News Singapore Premier League • August 10, 2018
Hougang’s Amir Zalani keeps grafting
Diminutive midfielder has struggled to establish himself after rapid rise, but is working hard to change that
Amir Zalani joined Hougang United in 2016.
SINGAPORE, 10 AUG 2018 – Amir Zalani’s introduction to football happened during one particular recess in primary school.
A fellow student asked him to join in a kickabout and the 11-year-old, who was not “into” the sport before that, ended up making it his career.
Amir went on to represent Marsiling Primary and then Northland Secondary, while also successfully trialling for Home United FC’s youth team at 14.
Four years in the Prime League followed and that was when the pint-sized attacker blossomed, starring in Home’s 2014 and 2016 title wins – the former after an unbeaten campaign. Home also won the Singapore FA Cup in 2015, where Amir banged in four goals in a 5-1 final win; they went on to retain the Cup in 2016.
His performances convinced then-Head Coach Philippe Aw, who had recruited him into the club, to hand Amir his professional debut as a substitute in a S.League match two years ago.
It was a dream come true for the youngster to play with his idols Faris Ramli and Zulfahmi Arifin, whom he had watched from the side-lines during his time as a ball-boy at Home’s home matches.
“It was a very emotional moment for me because I had waited very long for that,” he told the Singapore Premier League (SPL) website. “To be honest, I thought it was really hard to get to the S.League and that my chances were limited, but I just kept going.
“I had been in the Prime League for four years… I remember my debut was against Albirex (Niigata FC (S)) and I played with the likes of Faris and Ken Ilsø; even though we lost, it was a good experience.”
Having already donned Singapore colours at Under-21 level and for the National Futsal Team, Amir’s rise was vindication of his hard work at Prime League level.
Amir started off as a second striker, but has played in central midfield in recent times.
He chose to follow Aw to Hougang United FC for the 2017 season, persuaded by former team-mates Zulfahmi, Azhar Sairudin and Syahiran Miswan.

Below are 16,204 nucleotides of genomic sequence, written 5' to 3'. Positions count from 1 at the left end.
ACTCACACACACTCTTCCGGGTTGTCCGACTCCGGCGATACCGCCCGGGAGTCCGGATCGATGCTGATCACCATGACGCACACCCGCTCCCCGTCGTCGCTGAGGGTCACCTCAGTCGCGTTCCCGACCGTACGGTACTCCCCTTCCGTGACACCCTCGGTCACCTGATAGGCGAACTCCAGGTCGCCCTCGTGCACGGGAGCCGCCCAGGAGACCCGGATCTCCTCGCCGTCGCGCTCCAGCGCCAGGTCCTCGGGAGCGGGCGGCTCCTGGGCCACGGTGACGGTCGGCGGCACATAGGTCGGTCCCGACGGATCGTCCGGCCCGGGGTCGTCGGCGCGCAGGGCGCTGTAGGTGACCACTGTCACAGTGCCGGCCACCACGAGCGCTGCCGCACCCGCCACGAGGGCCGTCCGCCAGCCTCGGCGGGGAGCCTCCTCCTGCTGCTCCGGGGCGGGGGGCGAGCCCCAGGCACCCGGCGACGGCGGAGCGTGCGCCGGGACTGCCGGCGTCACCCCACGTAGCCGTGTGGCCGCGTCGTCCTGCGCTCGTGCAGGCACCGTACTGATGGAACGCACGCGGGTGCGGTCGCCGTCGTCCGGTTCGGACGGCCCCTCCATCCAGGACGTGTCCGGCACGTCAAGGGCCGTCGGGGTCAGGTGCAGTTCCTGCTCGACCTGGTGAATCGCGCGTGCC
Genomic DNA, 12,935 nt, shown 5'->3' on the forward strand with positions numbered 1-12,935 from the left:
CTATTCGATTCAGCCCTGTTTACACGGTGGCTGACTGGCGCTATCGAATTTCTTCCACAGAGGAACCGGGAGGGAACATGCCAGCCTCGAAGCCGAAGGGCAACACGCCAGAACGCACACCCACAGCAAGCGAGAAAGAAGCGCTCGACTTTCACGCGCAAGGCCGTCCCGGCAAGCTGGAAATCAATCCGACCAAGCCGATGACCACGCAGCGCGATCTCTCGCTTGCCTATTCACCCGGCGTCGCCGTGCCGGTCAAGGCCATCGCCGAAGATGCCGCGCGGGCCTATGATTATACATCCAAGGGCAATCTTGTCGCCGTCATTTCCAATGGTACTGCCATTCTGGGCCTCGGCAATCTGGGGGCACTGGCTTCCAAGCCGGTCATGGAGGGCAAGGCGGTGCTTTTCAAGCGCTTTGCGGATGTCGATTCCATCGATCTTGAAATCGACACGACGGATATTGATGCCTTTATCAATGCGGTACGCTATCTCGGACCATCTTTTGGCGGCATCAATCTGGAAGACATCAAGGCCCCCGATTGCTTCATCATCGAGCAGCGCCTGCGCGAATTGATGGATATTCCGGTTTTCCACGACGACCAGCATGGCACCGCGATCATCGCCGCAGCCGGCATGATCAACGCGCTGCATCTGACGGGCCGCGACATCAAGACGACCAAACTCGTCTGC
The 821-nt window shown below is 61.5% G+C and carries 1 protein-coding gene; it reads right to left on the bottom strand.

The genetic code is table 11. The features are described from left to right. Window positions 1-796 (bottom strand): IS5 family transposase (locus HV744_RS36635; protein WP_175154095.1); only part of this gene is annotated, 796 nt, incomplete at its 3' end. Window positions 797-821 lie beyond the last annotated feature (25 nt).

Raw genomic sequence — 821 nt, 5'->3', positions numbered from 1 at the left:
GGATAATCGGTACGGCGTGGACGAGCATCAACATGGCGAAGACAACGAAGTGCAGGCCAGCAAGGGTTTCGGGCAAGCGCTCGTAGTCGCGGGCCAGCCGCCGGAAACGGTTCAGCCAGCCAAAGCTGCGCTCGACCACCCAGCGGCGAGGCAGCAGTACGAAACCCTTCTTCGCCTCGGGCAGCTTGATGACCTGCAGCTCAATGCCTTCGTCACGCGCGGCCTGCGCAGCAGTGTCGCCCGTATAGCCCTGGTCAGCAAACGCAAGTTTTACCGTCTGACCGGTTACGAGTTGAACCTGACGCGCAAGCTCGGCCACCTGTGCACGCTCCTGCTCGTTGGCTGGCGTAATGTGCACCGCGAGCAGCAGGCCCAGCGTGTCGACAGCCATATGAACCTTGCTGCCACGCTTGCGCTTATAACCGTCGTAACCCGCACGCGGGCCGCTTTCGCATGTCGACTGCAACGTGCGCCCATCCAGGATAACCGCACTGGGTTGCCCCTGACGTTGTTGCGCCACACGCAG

“Philippe called me and talked to me about his plans for forming a team around youth (talent), and I was very interested,” Amir said. “I thought I’d give it a try and explore a new club.”
At Hougang, he has played mostly in central midfield, which meant having to rein in the attacking instincts he displayed during his preferred roles as a second striker and winger.
But unlike Adam Swandi, the fellow student who invited him to play so many years ago, Amir’s career has arguably stalled since. Having made just nine starts in 16 appearances to date, the 21-year-old has struggled to establish himself and fulfil his early promise.
“I think I did not meet my expectations (of where I would be at this stage of my career), to be honest,” Amir said frankly. “I wanted to do better in the league and I am slowly working towards it, but I know I am not there yet.”
The 1.65m Amir admitted that he has to work harder to be granted opportunities, and make the best of them when they come. Currently in his final year at Republic Polytechnic’s School of Infocomm, Amir cites juggling studies with football as the most difficult part of his career.
“Sometimes I have to miss training, so I know it’s unfair to (expect to) get (more) opportunities from the coaches,” he reasoned. “But I hope I can fully focus on football (after graduating next February) so I can give my best… I think I can do so much better.”
Amir scored his first professional goal against Albirex.
It does not help that the Cheetahs have performed below expectations this season, which led to Aw stepping down in June and being replaced by Clement Teo.
Hougang prop up the table with six games left, seven adrift of eighth-placed Geylang International FC, and Amir acknowledged that it is a “very tough” time for the team.
But the floppy-haired midfielder chooses to take the situation in his stride.
“These tough times show your character and how you are as a person,” he asserted. “It’s up to every individual how you want to take it, how you want to get better.
“For myself, I always assess the good and bad aspects of my performances and try not to repeat my mistakes.
“Ultimately, it’s your attitude; you can’t be negative… that mindset will be contagious and you won’t improve that way. I know it’s very hard for us now, but the team is trying very hard… I know we’ve gone through bad times but I hope at the end of the season, the team is still together (in spirit).”
When times get particularly tough, Amir draws motivation from his mother, saying: “I just want to make her proud and give my best in everything I do.”
In the long term, he aspires to play overseas like his idol, Chonburi FC midfielder Zulfahmi; the aim now though is to end the season on a high.
“The Singapore Cup is coming so that is a better platform for us to perform,” Amir said. “Our win against Geylang (International FC) in the last game helped to improve our confidence and… hopefully our fortunes will be different this time in the Cup.”